This report describes a replication plan for Study 1 of Smith et al.’s 2002 paper about the effect of public exposure of a wrongdoing on ratings of guilt and shame. The paper has been pretty influential, with over 600 citations on Google Scholar, and has been published in the Journal of Personality and Social Psychology a long time ago. Therefore, other than determine whether the study is worthy of replication (which it definitely is), there is not much to say about the merits of that research, the relevance of the original research question, the rigor of the original study design etc. As long as the authors follow the research protocol employed in the original study, they are not obliged to independently satisfy the evaluation criteria of that work.
The intended replication follows the original protocol pretty closely, including the experimental design, adjusted sample size and analytical approach. The authors had to write the stimuli of one of the conditions, which was not provided in the original article. The new text seems valid: it is close enough in length and in format to the texts in the other conditions. The authors are also adding a couple of attention check items, which is a legitimate addition, and standard in such studies in 2022. One difference that is noteworthy and should be discussed in the replication manuscript is the physical settings in which participants will complete the study. The original study was conducted in the lab with about 30 people in the room per session. The replication will be conducted online, with participants completing the study on their own electronic devices, presumably in private. I recommend also coding the type of device on which participants do the study, and if possible prevent people from completing it on their mobile phones, as research in information systems finds systematic differences in user attention between tasks performed on a PC or a tablet and tasks performed on mobile phones.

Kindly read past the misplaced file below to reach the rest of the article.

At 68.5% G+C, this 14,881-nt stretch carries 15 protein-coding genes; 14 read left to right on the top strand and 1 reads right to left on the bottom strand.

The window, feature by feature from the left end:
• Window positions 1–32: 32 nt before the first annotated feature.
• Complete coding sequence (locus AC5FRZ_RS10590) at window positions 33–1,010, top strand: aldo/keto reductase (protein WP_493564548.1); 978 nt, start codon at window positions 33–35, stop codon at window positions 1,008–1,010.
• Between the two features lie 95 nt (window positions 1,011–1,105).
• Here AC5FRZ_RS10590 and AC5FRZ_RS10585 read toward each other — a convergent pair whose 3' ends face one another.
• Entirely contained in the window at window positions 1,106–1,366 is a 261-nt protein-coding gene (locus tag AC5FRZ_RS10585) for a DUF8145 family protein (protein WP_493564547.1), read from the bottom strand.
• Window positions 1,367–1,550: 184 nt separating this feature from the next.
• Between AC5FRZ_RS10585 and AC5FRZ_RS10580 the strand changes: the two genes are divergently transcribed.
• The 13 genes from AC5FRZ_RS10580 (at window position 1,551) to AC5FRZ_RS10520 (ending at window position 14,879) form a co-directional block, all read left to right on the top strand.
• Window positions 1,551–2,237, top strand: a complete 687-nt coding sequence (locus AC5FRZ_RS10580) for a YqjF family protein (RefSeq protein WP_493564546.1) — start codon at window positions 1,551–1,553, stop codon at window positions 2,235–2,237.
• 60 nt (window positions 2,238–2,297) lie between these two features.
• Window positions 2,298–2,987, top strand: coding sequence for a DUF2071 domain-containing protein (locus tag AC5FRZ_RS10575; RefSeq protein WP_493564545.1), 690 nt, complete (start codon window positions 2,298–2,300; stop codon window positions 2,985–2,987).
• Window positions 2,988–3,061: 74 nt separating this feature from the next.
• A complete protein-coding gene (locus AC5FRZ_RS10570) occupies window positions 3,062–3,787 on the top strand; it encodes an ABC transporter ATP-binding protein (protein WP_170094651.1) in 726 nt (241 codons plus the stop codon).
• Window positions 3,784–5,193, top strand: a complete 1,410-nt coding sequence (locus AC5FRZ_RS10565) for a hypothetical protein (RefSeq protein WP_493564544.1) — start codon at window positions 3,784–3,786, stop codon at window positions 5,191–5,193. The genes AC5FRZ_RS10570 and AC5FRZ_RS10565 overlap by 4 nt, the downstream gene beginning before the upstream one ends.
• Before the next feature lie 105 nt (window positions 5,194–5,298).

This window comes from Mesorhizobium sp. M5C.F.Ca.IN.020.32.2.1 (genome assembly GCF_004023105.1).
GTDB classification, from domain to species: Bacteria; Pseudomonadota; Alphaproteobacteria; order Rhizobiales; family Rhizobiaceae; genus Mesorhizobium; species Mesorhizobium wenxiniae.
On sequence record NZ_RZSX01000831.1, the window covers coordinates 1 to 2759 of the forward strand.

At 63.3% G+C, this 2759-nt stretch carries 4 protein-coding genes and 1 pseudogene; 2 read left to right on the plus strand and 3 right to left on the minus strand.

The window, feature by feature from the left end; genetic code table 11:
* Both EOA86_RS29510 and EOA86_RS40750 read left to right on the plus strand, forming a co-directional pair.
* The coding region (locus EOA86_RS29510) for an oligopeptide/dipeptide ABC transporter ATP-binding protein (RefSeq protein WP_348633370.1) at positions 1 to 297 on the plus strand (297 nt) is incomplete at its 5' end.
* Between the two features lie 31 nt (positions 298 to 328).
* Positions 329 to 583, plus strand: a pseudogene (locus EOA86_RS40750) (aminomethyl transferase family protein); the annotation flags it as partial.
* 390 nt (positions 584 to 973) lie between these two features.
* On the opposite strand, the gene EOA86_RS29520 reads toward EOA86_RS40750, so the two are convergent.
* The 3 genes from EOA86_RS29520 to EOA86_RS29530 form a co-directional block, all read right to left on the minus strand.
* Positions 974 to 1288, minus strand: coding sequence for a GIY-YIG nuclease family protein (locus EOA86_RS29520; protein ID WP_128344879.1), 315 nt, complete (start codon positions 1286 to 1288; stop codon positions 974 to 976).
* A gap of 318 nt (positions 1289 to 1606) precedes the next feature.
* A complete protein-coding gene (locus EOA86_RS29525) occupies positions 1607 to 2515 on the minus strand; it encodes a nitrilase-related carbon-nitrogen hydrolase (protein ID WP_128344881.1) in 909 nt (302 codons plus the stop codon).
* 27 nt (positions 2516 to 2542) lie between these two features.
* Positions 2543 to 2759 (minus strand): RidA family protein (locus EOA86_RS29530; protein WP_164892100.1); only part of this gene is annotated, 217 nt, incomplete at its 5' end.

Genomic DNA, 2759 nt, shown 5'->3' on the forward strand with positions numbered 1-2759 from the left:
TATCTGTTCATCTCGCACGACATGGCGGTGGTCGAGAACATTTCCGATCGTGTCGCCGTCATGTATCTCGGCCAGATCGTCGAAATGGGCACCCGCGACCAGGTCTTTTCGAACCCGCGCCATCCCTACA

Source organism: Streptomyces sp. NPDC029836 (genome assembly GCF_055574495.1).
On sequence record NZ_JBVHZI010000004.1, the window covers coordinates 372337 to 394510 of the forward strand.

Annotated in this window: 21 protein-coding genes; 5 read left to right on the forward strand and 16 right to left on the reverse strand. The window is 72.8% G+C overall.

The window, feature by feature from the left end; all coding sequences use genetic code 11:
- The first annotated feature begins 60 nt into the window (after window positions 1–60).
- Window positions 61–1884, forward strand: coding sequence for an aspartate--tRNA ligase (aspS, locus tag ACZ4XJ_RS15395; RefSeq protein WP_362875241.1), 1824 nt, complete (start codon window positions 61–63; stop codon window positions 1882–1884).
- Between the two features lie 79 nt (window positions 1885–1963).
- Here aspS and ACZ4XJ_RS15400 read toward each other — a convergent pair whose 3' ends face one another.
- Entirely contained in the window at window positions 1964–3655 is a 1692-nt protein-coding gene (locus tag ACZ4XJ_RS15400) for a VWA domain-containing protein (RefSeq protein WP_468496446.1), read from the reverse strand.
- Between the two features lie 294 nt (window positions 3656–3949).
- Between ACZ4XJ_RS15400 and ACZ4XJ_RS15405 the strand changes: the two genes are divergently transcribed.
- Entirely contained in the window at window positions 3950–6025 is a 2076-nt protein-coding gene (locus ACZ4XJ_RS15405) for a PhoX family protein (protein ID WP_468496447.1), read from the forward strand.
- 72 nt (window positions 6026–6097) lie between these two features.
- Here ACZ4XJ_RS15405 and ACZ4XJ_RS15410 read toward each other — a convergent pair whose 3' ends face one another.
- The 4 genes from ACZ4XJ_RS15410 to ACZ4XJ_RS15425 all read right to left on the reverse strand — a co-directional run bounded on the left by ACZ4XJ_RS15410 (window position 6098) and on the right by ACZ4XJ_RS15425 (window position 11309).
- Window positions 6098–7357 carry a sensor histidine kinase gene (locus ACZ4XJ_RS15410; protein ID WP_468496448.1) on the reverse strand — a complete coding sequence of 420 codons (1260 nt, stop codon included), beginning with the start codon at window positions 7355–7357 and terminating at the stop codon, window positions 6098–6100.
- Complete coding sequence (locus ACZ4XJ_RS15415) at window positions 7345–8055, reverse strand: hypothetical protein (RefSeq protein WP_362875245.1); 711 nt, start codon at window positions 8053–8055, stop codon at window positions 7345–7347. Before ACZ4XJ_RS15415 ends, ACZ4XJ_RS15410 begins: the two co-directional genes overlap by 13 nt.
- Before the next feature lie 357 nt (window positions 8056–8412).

The only other comments I have are about the literature review. These comments are not relevant to the current stage of the submission, but the authors might want to take them into account later when they write the full manuscript.
1. The abstract states that guilt and shame are similar in that they both are associated with negative evaluations of oneself, but this is not entirely accurate. Guilt, unlike shame, is associated with negative evaluations of one's behavior, separately from one’s view of one’s qualities and characteristics (i.e. “I did a bad thing” rather than “I am a bad person”). This externalization of the emotion-eliciting wrongdoing is what distinguishes guilt from shame. See Tangney & Dearing, 2002.
2. There is more modern research in psychology about guilt vs. shame in general (e.g., Cohen et al., 2011; Tangney et al., 2007) and particularly about the public-private dimension. Some of these works are cited later in the report (p. 9 Choice of replication), but it should be discussed earlier.
3. One wrinkle in the public-private distinction between guilt and shame is that guilt enhances interpersonal motives such as the desire to be loved and accepted by others (Baumeister et al., 1994). These motives might moderate the effect of public exposure of one’s behavior on one’s feelings of guilt and shame. Again, this does not affect your replication research but might be a point worth addressing in your discussion.
In sum, I think the choice of study to replicate is clever and the replication plan is sound. Good luck with your research!
Baumeister, R. F., Stillwell, A. M., & Heatherton, T. F. (1994). Guilt: An interpersonal approach. Psychological Bulletin, 115(2), 243–267.
Tangney, J. P., Stuewig, J., & Mashek, D. J. (2007). Moral emotions and moral behavior. Annual Review of Psychology, 58, 345–372. https://doi.org/10.1146/annurev.psych.56.091103.070145